The cyanotype process
The cyanotype process was mostly used as a cheap proofing process or in architectural designs, hence the name blueprint. However, in the 1960s artists began to revive this medium to explore the creative possibilities of alternative photographic processes. Similar in technique to the preparation of silkscreens used in the screenprinting process, paper (or other image supports) are coated in a light-sensitive liquid made from a mixture of ferric ammonium citrate and potassium ferricyanide*.

This is then exposed, either in a lightbox or in direct sunlight, using objects or images drawn onto transparencies to create a resistance to light in those areas, thereby creating the image in negative. After the paper has been exposed for the required amount of time, it is quickly rinsed in cold water to fix the image.

Cyanotype workshop
Due to the time available the workshop leader had already prepared the paper by painting it with the photosensitive substance and allowing it to dry. As part of the session we had access to books detailing the work of artists engaged in these practices which we could use to take inspiration for creating our own work.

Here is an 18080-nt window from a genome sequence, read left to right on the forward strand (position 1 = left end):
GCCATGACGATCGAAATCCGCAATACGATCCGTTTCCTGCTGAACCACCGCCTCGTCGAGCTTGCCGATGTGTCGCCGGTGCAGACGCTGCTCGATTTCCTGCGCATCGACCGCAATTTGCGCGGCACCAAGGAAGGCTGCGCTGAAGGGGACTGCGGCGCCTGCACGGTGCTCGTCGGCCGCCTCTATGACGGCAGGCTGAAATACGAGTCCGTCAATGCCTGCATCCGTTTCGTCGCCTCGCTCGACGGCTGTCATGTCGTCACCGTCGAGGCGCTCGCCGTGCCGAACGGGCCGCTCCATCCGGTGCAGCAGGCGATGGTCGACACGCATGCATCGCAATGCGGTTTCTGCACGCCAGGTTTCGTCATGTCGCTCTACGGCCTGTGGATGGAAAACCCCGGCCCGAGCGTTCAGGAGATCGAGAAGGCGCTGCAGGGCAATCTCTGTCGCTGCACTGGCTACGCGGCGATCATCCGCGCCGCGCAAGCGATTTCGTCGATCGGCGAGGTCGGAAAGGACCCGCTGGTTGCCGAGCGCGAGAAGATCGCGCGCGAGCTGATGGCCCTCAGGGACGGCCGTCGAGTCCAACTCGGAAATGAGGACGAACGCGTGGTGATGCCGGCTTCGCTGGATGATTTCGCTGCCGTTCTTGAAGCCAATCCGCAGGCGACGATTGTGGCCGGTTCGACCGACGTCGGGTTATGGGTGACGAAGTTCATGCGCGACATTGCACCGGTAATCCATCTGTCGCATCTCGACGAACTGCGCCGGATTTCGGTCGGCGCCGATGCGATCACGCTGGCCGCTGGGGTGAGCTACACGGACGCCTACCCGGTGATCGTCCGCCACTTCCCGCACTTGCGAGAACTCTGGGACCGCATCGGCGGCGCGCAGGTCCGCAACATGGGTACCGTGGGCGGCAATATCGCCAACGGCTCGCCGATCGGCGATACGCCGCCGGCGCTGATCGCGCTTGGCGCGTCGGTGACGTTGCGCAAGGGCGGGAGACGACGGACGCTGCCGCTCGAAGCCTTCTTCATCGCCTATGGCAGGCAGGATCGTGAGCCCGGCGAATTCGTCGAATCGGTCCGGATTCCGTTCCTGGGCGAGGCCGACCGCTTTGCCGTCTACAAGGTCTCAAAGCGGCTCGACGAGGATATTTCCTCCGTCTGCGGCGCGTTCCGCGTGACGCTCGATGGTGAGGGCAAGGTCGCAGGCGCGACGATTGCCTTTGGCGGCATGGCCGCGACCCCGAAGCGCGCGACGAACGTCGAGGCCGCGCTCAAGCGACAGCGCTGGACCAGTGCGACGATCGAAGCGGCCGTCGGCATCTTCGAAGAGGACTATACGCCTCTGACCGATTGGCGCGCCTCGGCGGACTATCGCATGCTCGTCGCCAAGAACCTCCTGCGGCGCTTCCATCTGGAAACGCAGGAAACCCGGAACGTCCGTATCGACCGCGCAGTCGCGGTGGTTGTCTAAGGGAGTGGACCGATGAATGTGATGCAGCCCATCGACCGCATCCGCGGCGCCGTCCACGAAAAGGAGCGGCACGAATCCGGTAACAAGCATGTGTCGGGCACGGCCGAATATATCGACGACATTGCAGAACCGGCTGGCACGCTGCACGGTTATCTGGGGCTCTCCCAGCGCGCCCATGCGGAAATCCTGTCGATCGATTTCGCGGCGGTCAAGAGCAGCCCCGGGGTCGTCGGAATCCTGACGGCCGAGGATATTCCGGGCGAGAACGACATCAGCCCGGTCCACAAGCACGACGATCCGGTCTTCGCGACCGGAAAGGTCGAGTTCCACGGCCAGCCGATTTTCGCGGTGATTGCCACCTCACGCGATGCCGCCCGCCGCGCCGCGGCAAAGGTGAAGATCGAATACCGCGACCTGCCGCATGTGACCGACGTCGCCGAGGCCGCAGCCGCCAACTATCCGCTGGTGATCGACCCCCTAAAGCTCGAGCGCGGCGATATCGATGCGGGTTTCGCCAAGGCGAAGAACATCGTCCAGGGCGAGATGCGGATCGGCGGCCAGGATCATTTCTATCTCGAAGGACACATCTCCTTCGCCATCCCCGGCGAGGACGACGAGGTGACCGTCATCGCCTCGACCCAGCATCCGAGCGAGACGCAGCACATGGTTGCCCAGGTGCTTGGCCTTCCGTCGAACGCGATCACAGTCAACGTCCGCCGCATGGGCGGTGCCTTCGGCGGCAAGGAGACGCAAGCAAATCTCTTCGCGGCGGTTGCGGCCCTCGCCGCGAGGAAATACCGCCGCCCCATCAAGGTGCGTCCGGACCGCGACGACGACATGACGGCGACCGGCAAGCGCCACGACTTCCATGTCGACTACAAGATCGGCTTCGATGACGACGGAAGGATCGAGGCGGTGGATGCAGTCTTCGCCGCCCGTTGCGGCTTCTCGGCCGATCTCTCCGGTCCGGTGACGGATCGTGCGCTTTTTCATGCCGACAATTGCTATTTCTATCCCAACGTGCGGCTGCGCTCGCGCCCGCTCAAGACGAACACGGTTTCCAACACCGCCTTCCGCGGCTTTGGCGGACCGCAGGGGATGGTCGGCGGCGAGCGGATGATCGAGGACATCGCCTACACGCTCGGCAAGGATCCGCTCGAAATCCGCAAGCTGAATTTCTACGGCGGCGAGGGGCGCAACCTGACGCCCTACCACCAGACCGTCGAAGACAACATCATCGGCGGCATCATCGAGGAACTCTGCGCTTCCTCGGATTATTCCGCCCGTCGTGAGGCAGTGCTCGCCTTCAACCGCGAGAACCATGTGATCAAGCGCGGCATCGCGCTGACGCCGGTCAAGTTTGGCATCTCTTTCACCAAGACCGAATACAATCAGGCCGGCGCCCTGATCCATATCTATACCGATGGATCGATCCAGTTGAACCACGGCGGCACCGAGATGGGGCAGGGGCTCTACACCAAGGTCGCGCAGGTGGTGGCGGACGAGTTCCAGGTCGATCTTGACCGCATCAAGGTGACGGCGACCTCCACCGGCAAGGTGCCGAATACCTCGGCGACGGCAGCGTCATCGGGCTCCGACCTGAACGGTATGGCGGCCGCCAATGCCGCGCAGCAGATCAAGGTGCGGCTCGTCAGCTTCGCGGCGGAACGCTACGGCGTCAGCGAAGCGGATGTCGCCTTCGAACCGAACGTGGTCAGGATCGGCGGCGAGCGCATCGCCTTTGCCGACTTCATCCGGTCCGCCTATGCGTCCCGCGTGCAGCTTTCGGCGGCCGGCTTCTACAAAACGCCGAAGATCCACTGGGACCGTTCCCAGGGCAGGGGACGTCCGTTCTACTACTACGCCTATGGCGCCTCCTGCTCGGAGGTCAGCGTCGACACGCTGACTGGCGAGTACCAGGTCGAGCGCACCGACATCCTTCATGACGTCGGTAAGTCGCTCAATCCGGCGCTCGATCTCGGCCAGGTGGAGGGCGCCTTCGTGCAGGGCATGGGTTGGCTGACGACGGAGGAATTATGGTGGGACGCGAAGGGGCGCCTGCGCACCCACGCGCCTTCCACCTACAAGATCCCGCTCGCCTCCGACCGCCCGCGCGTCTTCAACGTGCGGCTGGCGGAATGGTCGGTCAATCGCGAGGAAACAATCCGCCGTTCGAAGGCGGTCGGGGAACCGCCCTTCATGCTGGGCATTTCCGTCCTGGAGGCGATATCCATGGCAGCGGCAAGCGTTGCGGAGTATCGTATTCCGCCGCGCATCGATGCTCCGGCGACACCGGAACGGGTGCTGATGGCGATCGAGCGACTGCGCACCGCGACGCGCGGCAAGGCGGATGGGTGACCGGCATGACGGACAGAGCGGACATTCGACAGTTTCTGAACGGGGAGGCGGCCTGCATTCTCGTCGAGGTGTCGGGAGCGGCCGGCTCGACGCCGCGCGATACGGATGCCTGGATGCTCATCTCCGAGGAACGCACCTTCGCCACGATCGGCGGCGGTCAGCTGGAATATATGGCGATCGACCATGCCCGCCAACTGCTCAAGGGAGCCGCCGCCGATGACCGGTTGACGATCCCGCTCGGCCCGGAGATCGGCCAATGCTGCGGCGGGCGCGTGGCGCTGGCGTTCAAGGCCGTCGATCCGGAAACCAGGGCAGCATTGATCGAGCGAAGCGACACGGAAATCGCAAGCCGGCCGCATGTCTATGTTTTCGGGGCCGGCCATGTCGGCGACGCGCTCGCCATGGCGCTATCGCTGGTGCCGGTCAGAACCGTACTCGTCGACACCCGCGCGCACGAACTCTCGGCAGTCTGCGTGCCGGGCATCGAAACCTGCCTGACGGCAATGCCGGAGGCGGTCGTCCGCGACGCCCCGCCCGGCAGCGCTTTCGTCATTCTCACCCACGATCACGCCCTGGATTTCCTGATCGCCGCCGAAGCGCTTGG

While I was searching the books for ideas I was particularly interested in the botanical images produced by the artist Anne Atkins, as they reminded me of an earlier project that I’d been trying to find a solution for. When working with Museum for the History of Science, Philosophy and Religion, I’d come across a Biblical Herbarium, a 19-century handling collection which taught science through the physical investigation of all the natural materials found in the Bible. I decided that I would like to create an artist book from this information so I used the workshop to test ways of drawing and transferring botanical images onto luggage tags which I will use later in my practice.

Future developments
Another material I’ve been hoping to use is a roll of paper for making tea bags from, which I acquired from Scrap. However, due to its textured surface and fragile materiality I’ve found it difficult to find a process with which to transfer images onto it. Hopefully cyanotype will be a useful medium for this.

*All photographic chemicals and instructions are available from https://www.silverprint.co.uk

Further reading: